The future of the Landsat archive
The ULA, due for completion at the end of June 2013, is a $3.5M initiative funded through the Australian Space Research Program. The fundamental aim of the project is to improve access to Australia’s archive of Landsat data, and provide an analysis capability for delivery of environmental information to inform and support government policy.
The ULA has four major streams of development: innovative Earth observation science; integrated workflow management and metadata generation; utilisation of advanced supercomputing facilities in Australia, and the development of a unique data model for Earth Observation data from different sensors. The project partners include Lockheed Martin Australia, Geoscience Australia, Australian National University – National Computational Infrastructure (NCI), Victorian Partnership for Advanced Computing (VPAC) and the Cooperative Research Centre for Spatial Information (CRC-SI). Within this project, Geoscience Australia will transfer it’s archive of Landsat data to the NCI and make it freely available under a creative commons licence.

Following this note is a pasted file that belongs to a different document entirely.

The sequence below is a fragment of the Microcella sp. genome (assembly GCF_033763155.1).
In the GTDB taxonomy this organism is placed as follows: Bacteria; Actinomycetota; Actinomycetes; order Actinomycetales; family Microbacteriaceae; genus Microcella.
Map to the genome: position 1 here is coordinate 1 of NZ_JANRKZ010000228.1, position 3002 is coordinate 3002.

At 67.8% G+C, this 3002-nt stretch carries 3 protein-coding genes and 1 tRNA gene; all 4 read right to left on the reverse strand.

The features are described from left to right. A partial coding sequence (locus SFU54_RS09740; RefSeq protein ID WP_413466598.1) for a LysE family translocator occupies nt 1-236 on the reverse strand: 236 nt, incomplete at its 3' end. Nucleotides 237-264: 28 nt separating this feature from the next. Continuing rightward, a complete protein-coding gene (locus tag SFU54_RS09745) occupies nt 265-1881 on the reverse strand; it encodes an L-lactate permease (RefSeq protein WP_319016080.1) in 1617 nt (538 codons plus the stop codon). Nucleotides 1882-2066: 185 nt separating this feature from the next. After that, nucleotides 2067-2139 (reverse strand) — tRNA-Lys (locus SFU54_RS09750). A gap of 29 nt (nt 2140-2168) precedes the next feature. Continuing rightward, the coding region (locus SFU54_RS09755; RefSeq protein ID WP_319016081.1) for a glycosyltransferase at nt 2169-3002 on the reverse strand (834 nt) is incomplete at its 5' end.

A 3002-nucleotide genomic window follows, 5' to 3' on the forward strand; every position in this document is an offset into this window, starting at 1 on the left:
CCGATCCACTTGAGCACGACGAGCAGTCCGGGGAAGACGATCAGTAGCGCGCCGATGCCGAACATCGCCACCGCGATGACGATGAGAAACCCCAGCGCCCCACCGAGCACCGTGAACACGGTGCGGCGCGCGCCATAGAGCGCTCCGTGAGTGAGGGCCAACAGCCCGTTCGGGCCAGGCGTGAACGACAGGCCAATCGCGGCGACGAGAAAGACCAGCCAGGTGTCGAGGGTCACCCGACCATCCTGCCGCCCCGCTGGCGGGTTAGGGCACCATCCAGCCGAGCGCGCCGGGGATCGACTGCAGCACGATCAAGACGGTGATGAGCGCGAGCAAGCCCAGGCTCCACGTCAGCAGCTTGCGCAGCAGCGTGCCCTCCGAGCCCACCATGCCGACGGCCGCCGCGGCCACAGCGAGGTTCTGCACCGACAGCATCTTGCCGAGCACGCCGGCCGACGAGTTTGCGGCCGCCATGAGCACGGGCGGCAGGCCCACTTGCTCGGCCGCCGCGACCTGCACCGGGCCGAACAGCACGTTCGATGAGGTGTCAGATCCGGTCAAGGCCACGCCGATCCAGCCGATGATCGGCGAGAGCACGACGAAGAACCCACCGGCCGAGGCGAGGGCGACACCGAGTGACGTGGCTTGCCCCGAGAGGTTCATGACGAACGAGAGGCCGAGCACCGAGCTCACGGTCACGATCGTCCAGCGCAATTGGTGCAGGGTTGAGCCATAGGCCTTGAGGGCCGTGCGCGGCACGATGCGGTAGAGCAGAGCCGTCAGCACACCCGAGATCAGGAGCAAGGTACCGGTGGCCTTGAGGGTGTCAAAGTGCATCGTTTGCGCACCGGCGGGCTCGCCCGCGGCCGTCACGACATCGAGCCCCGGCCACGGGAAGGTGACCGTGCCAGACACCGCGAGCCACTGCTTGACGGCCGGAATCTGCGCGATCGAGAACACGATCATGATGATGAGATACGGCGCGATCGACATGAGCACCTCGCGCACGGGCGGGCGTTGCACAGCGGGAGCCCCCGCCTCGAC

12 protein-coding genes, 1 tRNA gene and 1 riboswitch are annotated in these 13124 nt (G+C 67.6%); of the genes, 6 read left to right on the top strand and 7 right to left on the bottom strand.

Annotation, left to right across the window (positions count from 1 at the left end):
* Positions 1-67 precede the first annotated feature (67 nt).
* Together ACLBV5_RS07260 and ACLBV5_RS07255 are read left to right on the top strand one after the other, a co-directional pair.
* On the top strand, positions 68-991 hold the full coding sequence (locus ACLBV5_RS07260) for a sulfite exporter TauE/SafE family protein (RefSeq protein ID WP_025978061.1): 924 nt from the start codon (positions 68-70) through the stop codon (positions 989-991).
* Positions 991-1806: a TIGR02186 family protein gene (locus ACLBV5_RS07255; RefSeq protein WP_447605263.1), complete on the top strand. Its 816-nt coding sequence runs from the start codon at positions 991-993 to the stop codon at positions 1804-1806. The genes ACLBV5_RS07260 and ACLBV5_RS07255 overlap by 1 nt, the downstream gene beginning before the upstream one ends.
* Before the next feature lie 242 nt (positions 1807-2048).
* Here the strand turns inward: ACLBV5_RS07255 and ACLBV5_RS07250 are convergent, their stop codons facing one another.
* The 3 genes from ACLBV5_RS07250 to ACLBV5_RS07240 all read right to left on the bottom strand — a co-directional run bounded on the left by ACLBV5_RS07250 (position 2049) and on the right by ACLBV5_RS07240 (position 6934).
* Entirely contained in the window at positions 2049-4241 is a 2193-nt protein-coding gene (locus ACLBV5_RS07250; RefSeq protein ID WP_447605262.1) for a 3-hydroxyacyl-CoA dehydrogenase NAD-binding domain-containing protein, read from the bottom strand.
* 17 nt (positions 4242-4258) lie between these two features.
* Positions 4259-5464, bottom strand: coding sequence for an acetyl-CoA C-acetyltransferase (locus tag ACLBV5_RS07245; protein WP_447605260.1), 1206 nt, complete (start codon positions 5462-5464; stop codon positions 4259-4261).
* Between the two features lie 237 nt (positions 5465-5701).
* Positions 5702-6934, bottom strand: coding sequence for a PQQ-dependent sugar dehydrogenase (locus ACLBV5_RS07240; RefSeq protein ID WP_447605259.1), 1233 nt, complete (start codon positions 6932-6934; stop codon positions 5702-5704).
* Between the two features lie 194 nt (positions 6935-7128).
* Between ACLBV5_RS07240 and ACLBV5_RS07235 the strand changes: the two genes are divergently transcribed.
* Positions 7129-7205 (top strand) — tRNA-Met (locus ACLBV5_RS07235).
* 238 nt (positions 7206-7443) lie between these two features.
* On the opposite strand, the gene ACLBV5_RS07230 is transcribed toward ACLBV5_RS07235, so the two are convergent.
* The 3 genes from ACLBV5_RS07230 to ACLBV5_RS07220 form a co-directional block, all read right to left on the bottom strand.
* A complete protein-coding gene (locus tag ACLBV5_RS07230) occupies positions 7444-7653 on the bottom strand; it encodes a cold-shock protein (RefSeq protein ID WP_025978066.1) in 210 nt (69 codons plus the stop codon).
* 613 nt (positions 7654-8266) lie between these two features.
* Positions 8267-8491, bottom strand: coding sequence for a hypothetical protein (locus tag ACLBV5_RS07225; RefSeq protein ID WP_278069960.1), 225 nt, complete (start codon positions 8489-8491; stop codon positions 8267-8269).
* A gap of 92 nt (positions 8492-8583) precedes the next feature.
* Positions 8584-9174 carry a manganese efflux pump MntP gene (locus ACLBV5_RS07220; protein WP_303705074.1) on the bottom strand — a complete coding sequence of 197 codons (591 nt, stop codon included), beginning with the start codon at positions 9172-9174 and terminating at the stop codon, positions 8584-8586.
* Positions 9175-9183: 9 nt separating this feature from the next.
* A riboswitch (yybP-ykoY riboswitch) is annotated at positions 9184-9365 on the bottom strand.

The ULA represents a shift from on-demand processing of raw data to the automated generation of standard products including surface reflectance, and a land cover classification scheme endorsed by the International Organisation for Standardisation. This data will populate the National Nested Grid (NNG) which will enable advanced analysis of the processed archive. The NNG is intended to become a fundamental component of eResearch infrastructure. Establishment of the NNG specification is being orchestrated through the Australian and New Zealand Land Information Council.
Geoscience Australia is contractually obliged to repatriate all Landsat data. As a result of the ULA, the USGS will have access to Landsat data collected between 2000 and 2010 via the NCI. Repatriation of data collected prior to 2000 will be undertaken on a best-efforts basis by both parties.
Topic contact: firstname.lastname@example.org Last updated: January 28, 2014